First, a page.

Star Wars and LEGO have gone hand-in-hand for quite some time now. Uncountable LEGO User Groups are centered around the very concept of building models based on the Star Wars universe. Suffice it to say, there is a wealth of models inspired by the galaxy far, far away. As many ships as there are in George Lucas’ fever dream of a series, a whole can of worms opens up when you look into the concept designs for some of the most iconic vehicles. This ship, built by Jan Südmersen, was inspired by a concept design of the rebel U-wing fighter from Rogue One. Quite different from the movie design on a few fronts, the main difference is the lack of wing-like strike foils. For those that aren’t hip, the s-foils were apparently used more for increasing the shield profile of the ship and less so for aerodynamics in an atmosphere. I doubt this big boy needs much help from some wings, though, as it looks like it can take a few hits without a problem.
Every successful starfighter squadron has a team of support personnel and vehicles behind them. LEGO Builder Gruja shares what his support craft for Red Squadron could look like.
I’m a sucker for LEGO Star Wars spaceships that are implied to exist. This U-wing variant is a perfect example of that. Not seen on-screen but hey, somebody needs to be ferrying supplies to squadron bases.
Gruja’s support craft illustrates what every Rebellion ship looks like; rough, tough, and a scratchy paint job. Lots of little greeble details give it that “lived-in” universe look, helping it fit right in with Star Wars lore.
You can’t live on flight rations every day, which is why I’m sure that cargo crate is full of Socorran Sandwiches.
Known to fans as the “chicken walker”, this LEGO All Terrain-Scout Transport (AT-ST) model by builder Lewis Kiwi is anything but a wimpy chicken. I’d use this beast to stand up to rebel scum any day of the week.
This has to be the most well-built AT-ST I’ve ever seen. From the top of the highly-detailed roof to the bottom of the articulated feet, this AT-ST outshines even the Ultimate Collector’s Series AT-ST set. Just look at the joints! The blasters! The engine work!
Some of the best LEGO creations have a level of detail that implies more detail beneath it. Notice how simple pieces like tubing and fans draw your eyes into the walker’s interior, making you wonder where those tubes connect to and how the walker is powered.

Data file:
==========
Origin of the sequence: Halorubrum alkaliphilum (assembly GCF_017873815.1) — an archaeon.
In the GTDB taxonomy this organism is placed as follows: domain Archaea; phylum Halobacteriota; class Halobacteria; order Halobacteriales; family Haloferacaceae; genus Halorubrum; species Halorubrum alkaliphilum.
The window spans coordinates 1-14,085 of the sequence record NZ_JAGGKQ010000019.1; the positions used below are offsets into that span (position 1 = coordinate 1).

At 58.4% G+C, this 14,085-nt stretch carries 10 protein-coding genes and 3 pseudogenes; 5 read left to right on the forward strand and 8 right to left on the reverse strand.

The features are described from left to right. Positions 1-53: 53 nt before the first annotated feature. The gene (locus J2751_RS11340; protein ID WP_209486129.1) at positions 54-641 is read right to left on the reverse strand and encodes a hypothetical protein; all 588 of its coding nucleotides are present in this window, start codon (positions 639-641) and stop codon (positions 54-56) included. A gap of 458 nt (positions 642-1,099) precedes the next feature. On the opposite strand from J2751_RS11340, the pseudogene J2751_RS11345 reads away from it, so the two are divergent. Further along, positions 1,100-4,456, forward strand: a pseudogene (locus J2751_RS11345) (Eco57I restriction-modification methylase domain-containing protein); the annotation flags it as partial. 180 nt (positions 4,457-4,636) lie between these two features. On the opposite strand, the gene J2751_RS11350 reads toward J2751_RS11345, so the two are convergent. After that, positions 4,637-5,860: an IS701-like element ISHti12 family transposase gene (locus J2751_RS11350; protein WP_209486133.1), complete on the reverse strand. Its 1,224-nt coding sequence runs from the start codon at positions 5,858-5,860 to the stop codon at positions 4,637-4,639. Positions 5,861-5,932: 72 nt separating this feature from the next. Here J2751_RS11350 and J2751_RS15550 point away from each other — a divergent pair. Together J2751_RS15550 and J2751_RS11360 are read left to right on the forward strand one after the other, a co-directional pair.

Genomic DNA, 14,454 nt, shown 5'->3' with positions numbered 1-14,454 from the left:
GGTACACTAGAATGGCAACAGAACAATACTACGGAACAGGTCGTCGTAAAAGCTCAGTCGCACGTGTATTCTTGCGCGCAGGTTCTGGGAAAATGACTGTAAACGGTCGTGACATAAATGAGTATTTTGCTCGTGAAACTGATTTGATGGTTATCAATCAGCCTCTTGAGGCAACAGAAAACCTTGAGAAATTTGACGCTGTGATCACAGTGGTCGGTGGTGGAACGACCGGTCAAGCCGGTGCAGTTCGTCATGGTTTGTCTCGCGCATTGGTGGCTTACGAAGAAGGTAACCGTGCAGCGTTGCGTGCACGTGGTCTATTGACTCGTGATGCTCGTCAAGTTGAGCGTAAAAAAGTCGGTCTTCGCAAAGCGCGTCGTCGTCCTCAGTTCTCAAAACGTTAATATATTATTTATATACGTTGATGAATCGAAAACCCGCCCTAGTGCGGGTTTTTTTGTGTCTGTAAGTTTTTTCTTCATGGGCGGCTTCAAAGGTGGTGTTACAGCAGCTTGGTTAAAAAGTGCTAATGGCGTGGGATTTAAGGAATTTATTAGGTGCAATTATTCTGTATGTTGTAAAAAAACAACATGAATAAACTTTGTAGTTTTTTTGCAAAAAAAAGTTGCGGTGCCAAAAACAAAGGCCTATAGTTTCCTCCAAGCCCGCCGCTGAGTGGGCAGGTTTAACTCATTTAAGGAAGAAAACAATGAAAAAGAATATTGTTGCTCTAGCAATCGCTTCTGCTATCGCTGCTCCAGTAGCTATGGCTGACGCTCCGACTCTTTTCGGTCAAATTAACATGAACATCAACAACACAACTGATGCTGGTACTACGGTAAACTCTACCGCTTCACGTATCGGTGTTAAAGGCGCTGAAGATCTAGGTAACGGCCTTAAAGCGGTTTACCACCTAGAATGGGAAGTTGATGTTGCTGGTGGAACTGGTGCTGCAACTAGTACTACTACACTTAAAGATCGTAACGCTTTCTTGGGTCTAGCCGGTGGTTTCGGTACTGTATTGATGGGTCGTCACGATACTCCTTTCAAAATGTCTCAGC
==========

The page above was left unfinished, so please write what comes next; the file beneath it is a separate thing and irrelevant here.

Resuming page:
Where Lewis shines the most, however, is in his color schemes. This AT-ST uses light gray as the main armor layer, while underlying dark gray form the walker’s structure. This effect establishes the battle-readiness and is a detail not seen in many of the AT-ST models built over the years.
For the Rebellion! Arriving just in time to save the day is the Rebel Transport, as seen in this LEGO creation by Thomas Jenkins. If you know your Rebel starships, you’d see many similarities between this ship and the U-wing, made famous by Rogue One: A Star Wars Story. Jenkins’ ship features shortened wings and a pair fewer engines from the normal U-wing, but also sports a rear wing connector and a bubble turret.
Another detail I didn’t notice until my third look-through of this build is that the main body of the ship can slide forwards and backward within the wingspan. I’m honestly not sure what the purpose of this feature is, but frankly, I don’t care because it looks so dang cool.
With several soldiers loaded onboard and a speeder bike prepped to launch, this Rebel Transport is ready to deploy anywhere the Alliance sends it.
There’s an orthodoxy — often passing over into toxicity — within Star Wars fandom that states that The Empire Strikes Back is the best Star Wars movie of all time, and that anything produced after 1983 is inherently and automatically lesser. I am the rare heretic whose favorite Star Wars movie is not part of the nine-movie Skywalker Saga. While certainly not perfect, Rogue One: A Star Wars Story took the story in a completely new direction while filling in one of the most mysterious gaps in the canon. Luca captures an incredibly poignant moments in the movie, when Jyn and Cassian must abandon K-2SO as they climb the interior of the data vault with the stolen Death Star plans.
The builder focuses the viewer’s attention on the two characters, but the scene is replete with wonderful detail. The round vault doorway and tunnel extends forward, further focusing attention on the minifigs, while in the background repetition provides the texture of the racks of data tapes. Scenes like this show that a great LEGO creation doesn’t need to be a 10,000-piece diorama anymore than a great Star Wars movie has to star a space wizard with a laser sword.
LEGO’s next Star Wars Ultimate Collectors Series (UCS) set has officially been announced as 75252 Imperial Star Destroyer. The ship is the Empire’s and Darth Vader’s flagship from A New Hope named the Devastator. The set will come with 4,784 pieces and two Imperial minifigures of an officer and a crewmember. The Star Destroyer will be the third-largest LEGO Star Wars UCS set of all time and will be available for US $699.99 | CAN $849.99 | UK £649.99 starting September 18th for LEGO VIP members with general availability beginning October 1st.